Benefits of Seeking Independent Counsel in an Accounting Malpractice Lawsuit

Ralph Q. Summerford
President
November 16, 2015

Most CPAs will never face the underbelly of an accounting malpractice lawsuit. Those who do, however, will say the challenges are something they never want to experience again in their lives.

A malpractice claim against a CPA (I will refer to as you) may arise from several causes such as a business failure, bad advice (primarily regarding tax) and fraud. Regardless, some critical decisions made early in the process can lower the cost and the angst, especially in time and frustration.

Assuming you have malpractice insurance coverage, the matter is not as simple as notifying the carrier, which is required by the policy. At first hint of the possibility of a lawsuit comes the time to thoroughly read and understand the policy. This is also the time to make at least one critical decision: Do I hire my own lawyer or simply rely on the lawyer the insurance company refers?

Allow me to answer the question by stating emphatically, “hire your own lawyer.”

Unfortunately this means you will have two lawyers, but huge benefits are derived. The malpractice insurance policy is a legal contract written by lawyers. In the contract the CPA has agreed to, many key provisions were most likely never considered. Some policies may differ, but you must review your policy to understand.

  1. You pay the retention amount before the insurance company (carrier) pays any expenses. Retention is really the deductible. This includes the initial attorney fees for the attorney hired by the carrier to represent you.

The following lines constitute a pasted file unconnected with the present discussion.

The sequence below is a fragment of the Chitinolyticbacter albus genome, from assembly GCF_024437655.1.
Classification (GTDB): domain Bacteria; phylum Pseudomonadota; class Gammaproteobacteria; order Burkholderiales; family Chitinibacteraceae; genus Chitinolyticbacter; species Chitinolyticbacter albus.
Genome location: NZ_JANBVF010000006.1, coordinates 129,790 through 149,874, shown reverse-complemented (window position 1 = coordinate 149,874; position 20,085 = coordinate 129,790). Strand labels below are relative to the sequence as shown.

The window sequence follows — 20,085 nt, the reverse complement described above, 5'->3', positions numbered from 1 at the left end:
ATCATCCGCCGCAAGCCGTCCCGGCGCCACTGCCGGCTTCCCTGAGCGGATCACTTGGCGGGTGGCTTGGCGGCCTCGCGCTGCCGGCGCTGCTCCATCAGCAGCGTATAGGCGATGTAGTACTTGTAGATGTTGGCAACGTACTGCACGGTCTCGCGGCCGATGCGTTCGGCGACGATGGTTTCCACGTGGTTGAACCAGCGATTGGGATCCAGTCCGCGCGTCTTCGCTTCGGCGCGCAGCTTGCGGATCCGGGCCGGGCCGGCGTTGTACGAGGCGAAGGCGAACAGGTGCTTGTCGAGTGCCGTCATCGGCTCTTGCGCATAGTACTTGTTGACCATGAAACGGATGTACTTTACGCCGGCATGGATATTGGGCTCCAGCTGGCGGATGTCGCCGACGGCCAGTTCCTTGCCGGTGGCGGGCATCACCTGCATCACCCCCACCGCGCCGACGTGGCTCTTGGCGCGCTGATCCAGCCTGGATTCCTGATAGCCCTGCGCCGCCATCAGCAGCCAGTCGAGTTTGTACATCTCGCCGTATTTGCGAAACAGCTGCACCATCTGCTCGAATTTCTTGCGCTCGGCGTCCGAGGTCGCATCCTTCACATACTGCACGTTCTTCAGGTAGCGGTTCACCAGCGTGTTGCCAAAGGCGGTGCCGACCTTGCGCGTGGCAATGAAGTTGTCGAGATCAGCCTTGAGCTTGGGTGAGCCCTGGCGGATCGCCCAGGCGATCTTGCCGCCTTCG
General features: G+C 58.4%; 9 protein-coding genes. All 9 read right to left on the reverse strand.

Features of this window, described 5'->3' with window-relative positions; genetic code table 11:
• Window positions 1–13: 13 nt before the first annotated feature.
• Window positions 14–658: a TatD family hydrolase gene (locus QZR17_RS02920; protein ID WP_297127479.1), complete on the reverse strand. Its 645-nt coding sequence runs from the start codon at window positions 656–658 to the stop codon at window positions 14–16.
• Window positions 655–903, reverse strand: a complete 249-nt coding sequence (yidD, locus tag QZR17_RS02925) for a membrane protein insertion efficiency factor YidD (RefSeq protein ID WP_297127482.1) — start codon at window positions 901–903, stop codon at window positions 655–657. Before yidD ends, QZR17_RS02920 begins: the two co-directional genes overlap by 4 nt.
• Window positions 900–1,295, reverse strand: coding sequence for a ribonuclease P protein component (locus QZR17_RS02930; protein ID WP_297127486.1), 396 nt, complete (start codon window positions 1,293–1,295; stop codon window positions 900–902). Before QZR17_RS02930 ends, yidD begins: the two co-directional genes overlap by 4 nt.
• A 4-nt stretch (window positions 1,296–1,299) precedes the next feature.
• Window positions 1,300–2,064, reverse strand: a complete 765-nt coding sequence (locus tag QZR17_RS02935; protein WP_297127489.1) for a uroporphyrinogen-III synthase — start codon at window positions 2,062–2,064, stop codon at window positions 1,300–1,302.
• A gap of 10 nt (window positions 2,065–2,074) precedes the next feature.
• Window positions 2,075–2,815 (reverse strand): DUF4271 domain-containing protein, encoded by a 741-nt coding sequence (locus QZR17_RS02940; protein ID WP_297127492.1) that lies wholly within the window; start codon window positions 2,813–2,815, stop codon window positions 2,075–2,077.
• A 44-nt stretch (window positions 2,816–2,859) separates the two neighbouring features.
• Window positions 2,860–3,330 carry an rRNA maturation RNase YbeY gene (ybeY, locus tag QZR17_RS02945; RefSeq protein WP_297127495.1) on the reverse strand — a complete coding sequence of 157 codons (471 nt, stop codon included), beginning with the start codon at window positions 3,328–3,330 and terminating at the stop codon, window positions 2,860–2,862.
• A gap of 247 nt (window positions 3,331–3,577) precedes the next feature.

2. The attorney is hired by the carrier. You don’t get to choose. Even though you have paid premiums and you are the defendant being sued, that attorney’s client is the carrier.
  3. Policy expenses, including attorney fees, are deducted from the face amount of the coverage. For example, if you have a $1,000,000 policy and attorney’s fees after a retention total $300,000, you only have $700,000 of remaining coverage. This balance is available for the carrier to pay to a plaintiff either a negotiated settlement of a claim or a judgement rendered in court. If a court judgment is more than $700,000, you will pay the excess.
  4. Understand that you cannot negotiate a settlement, admit liability, assume liability or incur any claim expense without the approval of the carrier. Furthermore, if you do not consent to a settlement acceptable to the carrier and a plaintiff, the carrier’s obligation to defend you ends.
  5. The carrier’s attorney hired to represent you may have a conflict. Although I would like to believe your interests will be served, there may be some serious concerns here.

Motions, filings, pleadings, discovery, depositions and hearings in court consume an enormous amount of time, and the process moves at a snail’s pace. Until confronted with litigation, most people do not understand the costs and lack of control experienced. The early settlement of a case can seriously limit the cost and resultant fees, plus the headaches, frustration and diversion.

Bottom line, litigation in accounting malpractice is a legal minefield and a tough as nails battlefield. You will have to pay your own legal counsel. Is the cost worth it? I have served as an expert in over three dozen accounting malpractice cases. In my opinion, if you are represented by experienced independent legal counsel of your choosing, who can direct and oversee the whole process for your benefit, your savings will be substantial.